“Ezra’s faith that God would do a mighty work for His people, led him to tell Artaxerxes of his desire to return to Jerusalem to revive an interest in the study of God’s word and to assist his brethren in restoring the Holy City. As Ezra declared his perfect trust in the God of Israel as one abundantly able to protect and care for His people, the king was deeply impressed. He well understood that the Israelites were returning to Jerusalem that they might serve Jehovah; yet so great was the king’s confidence in the integrity of Ezra that he showed him marked favor, granting his request and bestowing on him rich gifts for the temple service. He made him a special representative of the Medo-Persian kingdom and conferred on him extensive powers for the carrying out of the purposes that were in his heart.”
–Prophets and Kings, pp. 609, 610.
3. What did the king and his advisers offer to the God of Israel? How do we know that the decree included provisions for sacrifices and offerings for the Lord?
Ezra 7:15-20 And to carry the silver and gold, which the king and his counsellors have freely offered unto the God of Israel, whose habitation is in Jerusalem, 16And all the silver and gold that thou canst find in all the province of Babylon, with the freewill offering of the people, and of the priests, offering willingly for the house of their God which is in Jerusalem: 17That thou mayest buy speedily with this money bullocks, rams, lambs, with their meat offerings and their drink offerings, and offer them upon the altar of the house of your God which is in Jerusalem. 18And whatsoever shall seem good to thee, and to thy brethren, to do with the rest of the silver and the gold, that do after the will of your God. 19The vessels also that are given thee for the service of the house of thy God, those deliver thou before the God of Jerusalem. 20And whatsoever more shall be needful for the house of thy God, which thou shalt have occasion to bestow, bestow it out of the king’s treasure house.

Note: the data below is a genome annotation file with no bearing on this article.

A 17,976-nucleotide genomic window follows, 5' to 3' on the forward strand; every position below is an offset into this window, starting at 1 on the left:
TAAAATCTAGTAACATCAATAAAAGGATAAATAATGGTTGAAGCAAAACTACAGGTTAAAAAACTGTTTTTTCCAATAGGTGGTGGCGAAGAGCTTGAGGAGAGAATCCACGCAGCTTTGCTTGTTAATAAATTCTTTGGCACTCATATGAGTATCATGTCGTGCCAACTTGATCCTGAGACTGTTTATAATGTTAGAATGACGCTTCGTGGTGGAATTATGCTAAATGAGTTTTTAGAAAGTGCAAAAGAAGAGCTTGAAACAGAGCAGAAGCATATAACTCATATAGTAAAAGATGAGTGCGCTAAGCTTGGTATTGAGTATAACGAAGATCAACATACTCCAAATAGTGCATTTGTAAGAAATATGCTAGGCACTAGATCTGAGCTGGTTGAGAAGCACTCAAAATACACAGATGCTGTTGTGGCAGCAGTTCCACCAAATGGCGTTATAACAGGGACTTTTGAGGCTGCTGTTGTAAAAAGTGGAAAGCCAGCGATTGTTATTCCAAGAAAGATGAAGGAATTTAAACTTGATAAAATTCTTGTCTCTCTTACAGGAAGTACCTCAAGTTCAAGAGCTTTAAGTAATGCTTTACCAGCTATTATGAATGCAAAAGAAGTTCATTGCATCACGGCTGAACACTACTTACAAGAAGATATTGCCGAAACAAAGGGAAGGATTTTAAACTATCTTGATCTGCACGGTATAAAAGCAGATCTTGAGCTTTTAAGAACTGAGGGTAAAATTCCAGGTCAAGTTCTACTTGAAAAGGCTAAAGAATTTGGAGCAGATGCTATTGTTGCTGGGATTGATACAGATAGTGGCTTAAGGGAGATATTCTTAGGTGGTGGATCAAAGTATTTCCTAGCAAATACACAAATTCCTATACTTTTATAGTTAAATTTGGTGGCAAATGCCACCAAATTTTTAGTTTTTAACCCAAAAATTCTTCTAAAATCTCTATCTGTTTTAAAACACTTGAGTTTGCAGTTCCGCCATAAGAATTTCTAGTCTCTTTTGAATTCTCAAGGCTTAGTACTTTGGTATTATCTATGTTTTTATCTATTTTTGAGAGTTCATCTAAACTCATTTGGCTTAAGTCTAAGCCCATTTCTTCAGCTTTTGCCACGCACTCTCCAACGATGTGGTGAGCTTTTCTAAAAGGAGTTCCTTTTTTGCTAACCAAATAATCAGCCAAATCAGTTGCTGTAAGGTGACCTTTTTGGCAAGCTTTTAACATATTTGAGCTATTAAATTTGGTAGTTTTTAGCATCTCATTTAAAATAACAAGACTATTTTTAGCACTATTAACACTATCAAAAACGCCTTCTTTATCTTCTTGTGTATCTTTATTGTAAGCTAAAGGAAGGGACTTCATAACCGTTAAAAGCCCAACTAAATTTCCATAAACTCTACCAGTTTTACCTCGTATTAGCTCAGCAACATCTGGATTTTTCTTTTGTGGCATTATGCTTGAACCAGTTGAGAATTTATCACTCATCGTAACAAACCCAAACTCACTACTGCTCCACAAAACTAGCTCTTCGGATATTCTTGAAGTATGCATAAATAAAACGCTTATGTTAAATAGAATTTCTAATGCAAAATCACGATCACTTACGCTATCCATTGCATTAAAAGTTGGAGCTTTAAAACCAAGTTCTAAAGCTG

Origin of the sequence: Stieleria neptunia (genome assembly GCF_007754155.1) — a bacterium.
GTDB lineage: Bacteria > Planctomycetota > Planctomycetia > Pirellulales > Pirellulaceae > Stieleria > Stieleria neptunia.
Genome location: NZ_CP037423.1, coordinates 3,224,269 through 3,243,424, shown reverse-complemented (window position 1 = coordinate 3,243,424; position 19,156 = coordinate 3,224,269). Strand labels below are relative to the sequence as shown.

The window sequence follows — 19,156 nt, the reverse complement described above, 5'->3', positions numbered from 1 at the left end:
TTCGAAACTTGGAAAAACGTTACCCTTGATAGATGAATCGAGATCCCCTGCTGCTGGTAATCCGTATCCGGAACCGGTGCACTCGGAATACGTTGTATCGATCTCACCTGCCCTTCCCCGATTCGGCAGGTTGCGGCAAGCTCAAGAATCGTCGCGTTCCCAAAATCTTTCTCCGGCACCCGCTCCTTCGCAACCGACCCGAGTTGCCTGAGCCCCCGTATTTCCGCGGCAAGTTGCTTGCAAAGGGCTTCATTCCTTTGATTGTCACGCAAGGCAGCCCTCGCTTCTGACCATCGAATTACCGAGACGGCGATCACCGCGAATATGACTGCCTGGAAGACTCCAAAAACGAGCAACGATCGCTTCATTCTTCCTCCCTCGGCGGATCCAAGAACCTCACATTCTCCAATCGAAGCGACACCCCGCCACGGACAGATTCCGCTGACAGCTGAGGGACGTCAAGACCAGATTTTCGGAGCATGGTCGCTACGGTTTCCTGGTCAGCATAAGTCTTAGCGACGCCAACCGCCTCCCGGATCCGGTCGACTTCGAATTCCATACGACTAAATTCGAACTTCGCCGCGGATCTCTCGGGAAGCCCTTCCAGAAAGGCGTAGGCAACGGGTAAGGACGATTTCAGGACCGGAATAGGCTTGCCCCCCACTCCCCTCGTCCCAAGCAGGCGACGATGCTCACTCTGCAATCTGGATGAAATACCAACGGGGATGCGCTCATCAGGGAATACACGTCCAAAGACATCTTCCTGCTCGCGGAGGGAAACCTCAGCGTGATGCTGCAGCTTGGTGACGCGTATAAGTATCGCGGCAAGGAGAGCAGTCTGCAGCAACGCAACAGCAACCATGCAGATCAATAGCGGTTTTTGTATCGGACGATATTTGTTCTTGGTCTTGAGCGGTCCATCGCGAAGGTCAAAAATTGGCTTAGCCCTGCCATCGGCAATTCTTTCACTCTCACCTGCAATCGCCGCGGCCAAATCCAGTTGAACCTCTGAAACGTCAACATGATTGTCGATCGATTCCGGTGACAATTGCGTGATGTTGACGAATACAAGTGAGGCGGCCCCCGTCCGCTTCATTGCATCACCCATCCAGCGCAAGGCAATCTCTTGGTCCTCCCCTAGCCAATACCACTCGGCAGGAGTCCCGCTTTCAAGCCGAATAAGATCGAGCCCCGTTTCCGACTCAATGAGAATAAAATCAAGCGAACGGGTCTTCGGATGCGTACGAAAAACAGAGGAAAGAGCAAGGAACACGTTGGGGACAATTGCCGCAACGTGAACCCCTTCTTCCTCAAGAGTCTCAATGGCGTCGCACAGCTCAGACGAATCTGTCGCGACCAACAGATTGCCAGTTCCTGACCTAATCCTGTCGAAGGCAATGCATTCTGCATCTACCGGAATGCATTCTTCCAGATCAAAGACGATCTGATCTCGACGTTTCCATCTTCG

“The decree of Artaxerxes Longimanus for the restoring and building of Jerusalem, the third issued since the close of the seventy years’ captivity, is remarkable for its expressions regarding the God of heaven, for its recognition of the attainments of Ezra, and for the liberality of the grants made to the remnant people of God. Artaxerxes refers to Ezra as ‘the priest, the scribe, even a scribe of the words of the commandments of the Lord, and of His statutes to Israel;’ ‘a scribe of the law of the God of heaven.’ The king united with his counselors in offering freely ‘unto the God of Israel, whose habitation is in Jerusalem;’ and in addition he made provision for meeting many heavy expenses by ordering that they be paid ‘out of the king’s treasure house.’ Verses 11, 12, 15, 20.” –Prophets and Kings, p. 610.
4. What were the governors beyond the Euphrates River commanded to provide to Ezra? How earnest was the king in his desire for the matters relating to the God of heaven?
Ezra 7:21-23 And I, even I Artaxerxes the king, do make a decree to all the treasurers which are beyond the river, that whatsoever Ezra the priest, the scribe of the law of the God of heaven, shall require of you, it be done speedily, 22Unto an hundred talents of silver, and to an hundred measures of wheat, and to an hundred baths of wine, and to an hundred baths of oil, and salt without prescribing how much. 23Whatsoever is commanded by the God of heaven, let it be diligently done for the house of the God of heaven: for why should there be wrath against the realm of the king and his sons?
“Thus, ‘according to the good hand of his God upon him,’ Ezra had persuaded the king to make abundant provision for the return of all the people of Israel and of the priests and Levites in the Medo-Persian realm, who were minded ‘of their own free will to go up to Jerusalem.’ Verses 9, 13. Thus again the children of the dispersion were given opportunity to return to the land with the possession of which were linked the promises to the house of Israel.” –Prophets and Kings, p. 611.
Priests and Levites exempt from taxes
5. What exemptions and provisions were included in his decree in favor of God’s people?